Whatever superstitions the sperm whalemen in general have connected with the sight of this object, certain it is, that a glimpse of it being so very unusual, that circumstance has gone far to invest it with portentousness. So rarely is it beheld, that though one and all of them declare it to be the largest animated thing in the ocean, yet very few of them have any but the most vague ideas concerning its true nature and form; notwithstanding, they believe it to furnish to the sperm whale his only food. For though other species of whales find their food above water, and may be seen by man in the act of feeding, the spermaceti whale obtains his whole food in unknown zones below the surface; and only by inference is it that any one can tell of what, precisely, that food consists. At times, when closely pursued, he will disgorge what are supposed to be the detached arms of the squid; some of them thus exhibited exceeding twenty and thirty feet in length. They fancy that the monster to which these arms belonged ordinarily clings by them to the bed of the ocean; and that the sperm whale, unlike other species, is supplied with teeth in order to attack and tear it.

There seems some ground to imagine that the great Kraken of Bishop Pontoppodan may ultimately resolve itself into Squid. The manner in which the Bishop describes it, as alternately rising and sinking, with some other particulars he narrates, in all this the two correspond. But much abatement is necessary with respect to the incredible bulk he assigns it.

By some naturalists who have vaguely heard rumors of the mysterious creature, here spoken of, it is included among the class of cuttle-fish, to which, indeed, in certain external respects it would seem to belong, but only as the Anak of the tribe."

By The Great Spirit (not verified) on 03 Dec 2008 #permalink

It's a lot of work to keep cats in an aquarium too.

It gets a lot easier once you remove the water. From the aquarium that is, not the cats.

By Sclerophanax (not verified) on 03 Dec 2008 #permalink

Why not learn to dive and see them in the wild instead? I've seen a few whilst diving and, provided you're properly respectful and lucky, occasionally their curiousity will lead them to 'play' with you. They seem to be rather like cats with a stranger in that regard, they either take to you or they're off without a backward glance.

If they're not in a playful mood and you keep your distance without harassing them you will occasionally get wonderful camouflage displays.

Endearing creatures, a treat to encounter underwater.

It gets a lot easier once you remove the water.

I suspected I was doing something wrong: the problem was independent of water temperature and salinity.

Emmet Caulfield @ #35

Actually, cats make great fish. Legs off, fins on. Pipe through the back of the neck so they can breath.

It gets a lot easier once you remove the water. From the aquarium that is, not the cats.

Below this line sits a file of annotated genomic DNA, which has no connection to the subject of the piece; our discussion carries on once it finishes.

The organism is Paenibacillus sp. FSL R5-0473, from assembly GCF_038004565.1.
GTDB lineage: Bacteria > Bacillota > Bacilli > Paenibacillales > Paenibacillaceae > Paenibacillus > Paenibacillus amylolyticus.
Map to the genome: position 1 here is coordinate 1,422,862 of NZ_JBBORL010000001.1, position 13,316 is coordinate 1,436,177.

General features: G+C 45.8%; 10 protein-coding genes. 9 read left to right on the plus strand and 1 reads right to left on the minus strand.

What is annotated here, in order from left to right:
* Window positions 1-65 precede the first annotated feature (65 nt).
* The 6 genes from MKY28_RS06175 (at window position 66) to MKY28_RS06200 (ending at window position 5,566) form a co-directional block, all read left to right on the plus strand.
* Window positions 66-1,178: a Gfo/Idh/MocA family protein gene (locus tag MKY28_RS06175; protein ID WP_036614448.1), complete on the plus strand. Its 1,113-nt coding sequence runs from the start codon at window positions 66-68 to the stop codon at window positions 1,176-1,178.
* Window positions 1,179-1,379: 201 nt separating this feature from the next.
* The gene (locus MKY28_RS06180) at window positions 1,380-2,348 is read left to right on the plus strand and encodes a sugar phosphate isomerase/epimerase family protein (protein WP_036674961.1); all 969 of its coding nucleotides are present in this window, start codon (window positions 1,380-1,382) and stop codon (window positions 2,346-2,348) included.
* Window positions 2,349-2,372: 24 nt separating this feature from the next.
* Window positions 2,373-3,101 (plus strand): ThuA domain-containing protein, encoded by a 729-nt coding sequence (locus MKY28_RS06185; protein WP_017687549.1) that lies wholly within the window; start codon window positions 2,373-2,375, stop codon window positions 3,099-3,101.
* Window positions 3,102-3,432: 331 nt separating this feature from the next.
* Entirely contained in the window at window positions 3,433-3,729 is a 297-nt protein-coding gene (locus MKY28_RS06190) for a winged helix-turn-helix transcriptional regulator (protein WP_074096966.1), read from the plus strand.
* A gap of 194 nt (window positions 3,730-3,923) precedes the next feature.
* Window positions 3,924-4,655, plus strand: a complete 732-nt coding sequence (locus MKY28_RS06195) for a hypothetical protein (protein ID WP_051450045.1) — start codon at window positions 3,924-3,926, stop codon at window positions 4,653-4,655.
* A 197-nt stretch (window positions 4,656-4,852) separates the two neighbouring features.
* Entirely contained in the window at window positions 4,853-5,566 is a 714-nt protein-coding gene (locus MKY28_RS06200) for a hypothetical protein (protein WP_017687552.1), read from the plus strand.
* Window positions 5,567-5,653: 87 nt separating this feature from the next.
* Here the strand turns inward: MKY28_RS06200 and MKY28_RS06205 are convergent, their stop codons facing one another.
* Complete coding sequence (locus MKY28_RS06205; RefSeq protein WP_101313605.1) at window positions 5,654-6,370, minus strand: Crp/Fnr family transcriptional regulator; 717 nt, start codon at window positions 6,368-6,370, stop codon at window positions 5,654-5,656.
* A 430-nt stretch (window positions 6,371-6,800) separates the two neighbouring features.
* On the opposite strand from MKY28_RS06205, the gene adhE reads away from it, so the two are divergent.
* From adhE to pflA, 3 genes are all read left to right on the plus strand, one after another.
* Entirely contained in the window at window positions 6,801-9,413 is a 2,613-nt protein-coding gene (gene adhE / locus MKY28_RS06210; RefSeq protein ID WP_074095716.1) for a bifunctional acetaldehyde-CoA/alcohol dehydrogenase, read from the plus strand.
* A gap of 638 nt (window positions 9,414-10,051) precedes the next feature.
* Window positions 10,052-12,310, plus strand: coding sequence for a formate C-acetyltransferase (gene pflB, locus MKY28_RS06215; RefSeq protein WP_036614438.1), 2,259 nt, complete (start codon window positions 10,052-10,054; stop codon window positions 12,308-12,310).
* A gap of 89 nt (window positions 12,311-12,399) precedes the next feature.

They do keep longer when freeze dried. Though usually less active.

Hmm...

I don't think I'd want an octo for a pet, b/c I can barely hardy plants alive...

BUT, i would like to take this opportunity to call attention to a Cartoon Network show (found it on DVD) called Squidbillies.

You see, it is about a Squid, who is a Hillbilly. Totally anti-religious (Jesus is also a squid, and seems to like to get it on with the gramma), anti-racist ect...

Something worth checking out

Sven DiMilo: Either way of phrasing the question works - it was because I know that other molluscs obviously found their way into freshwater that I was so curious why cephalopods missed out.

Are there any that either live or "survive" (i.e. can adapt for short periods of time) in brackish water, I wonder...

looks like someone is anti-pharyngulating this poll... lots of No votes all of a sudden

I've kept an aquarium for four years now, and after losing the last of my pond cows (C. auratus) to dropsy I took advantage of the opportunity to move to a planted tank. No 'podes of course, but a swarm of neon tetras and white clouds, plus one albino pleco and a pygmy puffer. (I bought the puffer on the advice of the store personnel who said it'd get rid of the snails and play peacefully with everyone else, but teh intertubes say different. So far he's a little too small to bother the other fish, though the snail population has plummeted.)

Having also kept cats in the past, I do not recommend them for the planted or otherwise aquascaped aquarium, due to their tendency to dig. They're also less than ideal for the unplanted aquarium, due to their tendency to breathe. If you simply must keep an aquarium cat, consider a terrarium/aquarium setup with at least three inches of dry sand for digging, and at least a third of the top of the tank should be open air to allow for sufficient gas exchange. Unscrupulous pet stores will tell you that it doesn't matter, but short-haired breeds fare the best, what with the longer-haired varieties being generally poor swimmers and the no-hair varieties prone to catching the shivers unless the tank is well heated.